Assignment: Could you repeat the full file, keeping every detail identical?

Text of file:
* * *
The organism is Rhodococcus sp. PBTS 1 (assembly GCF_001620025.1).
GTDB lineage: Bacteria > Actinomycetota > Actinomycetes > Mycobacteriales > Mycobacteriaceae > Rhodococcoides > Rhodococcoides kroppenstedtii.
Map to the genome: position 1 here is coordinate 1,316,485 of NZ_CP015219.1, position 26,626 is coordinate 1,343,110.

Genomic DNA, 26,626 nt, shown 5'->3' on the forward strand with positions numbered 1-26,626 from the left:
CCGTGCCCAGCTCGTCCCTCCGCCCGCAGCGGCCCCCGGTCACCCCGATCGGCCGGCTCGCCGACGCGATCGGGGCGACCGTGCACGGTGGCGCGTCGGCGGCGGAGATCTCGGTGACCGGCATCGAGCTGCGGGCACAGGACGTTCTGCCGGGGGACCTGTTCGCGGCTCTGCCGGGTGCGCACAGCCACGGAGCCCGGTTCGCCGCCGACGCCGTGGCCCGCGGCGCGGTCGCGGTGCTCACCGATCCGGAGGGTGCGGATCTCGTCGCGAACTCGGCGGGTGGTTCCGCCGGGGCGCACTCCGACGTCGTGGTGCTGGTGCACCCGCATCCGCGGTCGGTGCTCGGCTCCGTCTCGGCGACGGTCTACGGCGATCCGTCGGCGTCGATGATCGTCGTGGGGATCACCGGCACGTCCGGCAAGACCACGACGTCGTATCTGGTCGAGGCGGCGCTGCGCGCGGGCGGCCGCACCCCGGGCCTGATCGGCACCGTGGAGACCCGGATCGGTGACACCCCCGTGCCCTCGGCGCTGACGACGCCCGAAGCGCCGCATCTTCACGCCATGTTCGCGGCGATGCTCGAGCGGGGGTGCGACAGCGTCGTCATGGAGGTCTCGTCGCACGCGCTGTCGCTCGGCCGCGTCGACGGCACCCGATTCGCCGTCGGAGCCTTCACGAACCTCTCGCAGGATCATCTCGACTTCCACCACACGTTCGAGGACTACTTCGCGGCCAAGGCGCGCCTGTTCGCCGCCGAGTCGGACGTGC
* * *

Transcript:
The organism is Rhodococcus sp. PBTS 1 (assembly GCF_001620025.1).
GTDB lineage: Bacteria > Actinomycetota > Actinomycetes > Mycobacteriales > Mycobacteriaceae > Rhodococcoides > Rhodococcoides kroppenstedtii.
Map to the genome: position 1 here is coordinate 1,316,485 of NZ_CP015219.1, position 26,626 is coordinate 1,343,110.

Genomic DNA, 26,626 nt, shown 5'->3' on the forward strand with positions numbered 1-26,626 from the left:
CCGTGCCCAGCTCGTCCCTCCGCCCGCAGCGGCCCCCGGTCACCCCGATCGGCCGGCTCGCCGACGCGATCGGGGCGACCGTGCACGGTGGCGCGTCGGCGGCGGAGATCTCGGTGACCGGCATCGAGCTGCGGGCACAGGACGTTCTGCCGGGGGACCTGTTCGCGGCTCTGCCGGGTGCGCACAGCCACGGAGCCCGGTTCGCCGCCGACGCCGTGGCCCGCGGCGCGGTCGCGGTGCTCACCGATCCGGAGGGTGCGGATCTCGTCGCGAACTCGGCGGGTGGTTCCGCCGGGGCGCACTCCGACGTCGTGGTGCTGGTGCACCCGCATCCGCGGTCGGTGCTCGGCTCCGTCTCGGCGACGGTCTACGGCGATCCGTCGGCGTCGATGATCGTCGTGGGGATCACCGGCACGTCCGGCAAGACCACGACGTCGTATCTGGTCGAGGCGGCGCTGCGCGCGGGCGGCCGCACCCCGGGCCTGATCGGCACCGTGGAGACCCGGATCGGTGACACCCCCGTGCCCTCGGCGCTGACGACGCCCGAAGCGCCGCATCTTCACGCCATGTTCGCGGCGATGCTCGAGCGGGGGTGCGACAGCGTCGTCATGGAGGTCTCGTCGCACGCGCTGTCGCTCGGCCGCGTCGACGGCACCCGATTCGCCGTCGGAGCCTTCACGAACCTCTCGCAGGATCATCTCGACTTCCACCACACGTTCGAGGACTACTTCGCGGCCAAGGCGCGCCTGTTCGCCGCCGAGTCGGACGTGC